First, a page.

Is it time they evolved? ’ Here she highlights an important point. That the women being targeted by the magazine may have attended university and/or succeeded a good career as most women of the 21st century aspire, and yet still, in reading articles that constantly feed how women should always look their best and seek to please a male, it may be argued they are reverting back to a time when these were the two things women were seen as useful for.

This is supported by Anna Gough-Yates in ‘Understanding Women’s Magazines’ who claims, ‘Editorial content discussing sexual confidence and independence was simply a cynical camouflage for building circulation and a dumbing down [for women readers]. ’ This opinion shows that magazines know that sex sells and they are willing to recycle headlines about men because they know a lot of women will be drawn to it. In looking at Cosmopolitan and Glamour it also became apparent that models and celebrities are photographed to influence the consumer into buying the magazine.

Although the headlines are influential of the purchase, the reader is instantly given an image to compare herself too. Cover models are posed with their eyes, low cut dresses, and skinny bodies staring at the reader. This image gives women the ideal of what beauty should be defined as and compels them to buy it. This is agreed with by Joke Hermes in ‘Reading Women’s magazines’[18] who stated ‘Articles are mainly made up of pictures accompanied by little text and suggestive headlines. This I found to be true in my primary research of Cosmopolitan’s When look at Killing Us Softly 3: Advertising’s Image of Women, documentary maker Jean Kilbourne critiques and evaluates mass media use images of women.

She discusses on how the constant devaluing sells more than just the product but ‘it sells values, it sells images, it sells concepts of love and sexuality, of romance, of success and perhaps most important of normalcy… telling us who we are and who we should be. By bringing together images of women from magazines and commercials, Kilbourne explains how these images reinforce the concept that “women are normal if they are ‘young, thin, white, beautiful, carefully groomed and polished. ’[19] When looking at Cosmopolitan and Glamour it was clear to see the representation of women who didn’t fit into this category Kilbourne defined, was limited and nearly non-existent. It could be argued that women’s magazines prey on women’s fears rather than their hopes and confidence.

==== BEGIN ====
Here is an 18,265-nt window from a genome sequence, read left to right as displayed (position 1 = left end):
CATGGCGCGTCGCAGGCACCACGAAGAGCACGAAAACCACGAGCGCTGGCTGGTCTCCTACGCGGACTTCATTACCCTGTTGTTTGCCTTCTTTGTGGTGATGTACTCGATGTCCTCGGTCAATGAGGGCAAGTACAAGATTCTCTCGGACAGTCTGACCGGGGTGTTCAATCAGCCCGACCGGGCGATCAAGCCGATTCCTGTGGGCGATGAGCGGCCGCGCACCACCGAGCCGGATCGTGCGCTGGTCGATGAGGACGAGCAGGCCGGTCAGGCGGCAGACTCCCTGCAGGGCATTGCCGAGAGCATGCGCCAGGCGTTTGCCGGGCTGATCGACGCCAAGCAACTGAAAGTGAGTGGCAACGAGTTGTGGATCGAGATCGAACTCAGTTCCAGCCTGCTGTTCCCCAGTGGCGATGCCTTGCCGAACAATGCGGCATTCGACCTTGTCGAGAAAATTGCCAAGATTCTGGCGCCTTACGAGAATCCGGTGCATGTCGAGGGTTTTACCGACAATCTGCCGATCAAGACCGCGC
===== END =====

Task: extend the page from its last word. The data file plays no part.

Women don’t want to be “less than” the standard presented to them page after page in Cosmopolitan and Glamour. Further into my research I conducted a questionnaire on women’s magazines which I gave out to 30 people. The majority of these people (21 out of 30) selected that the cover star would be the main reason for them buying a magazine, another 14 of the women asked, chose that they found cover star/celebrity interviews to be the most interesting part of a magazine.

This shows that the cover star has a huge impact when looking at the readership and it is subsequently vital how the magazines represent these women. After conducting my research, I have come to the conclusion that I would like to produce my own women’s magazine – following the same codes, conventions, representations and layouts of Glamour and Cosmopolitan in order to address and reinforce my findings. I will compile articles that reflect a similar ideology and advertisements that are similar to those of a real women’s lifestyle magazine.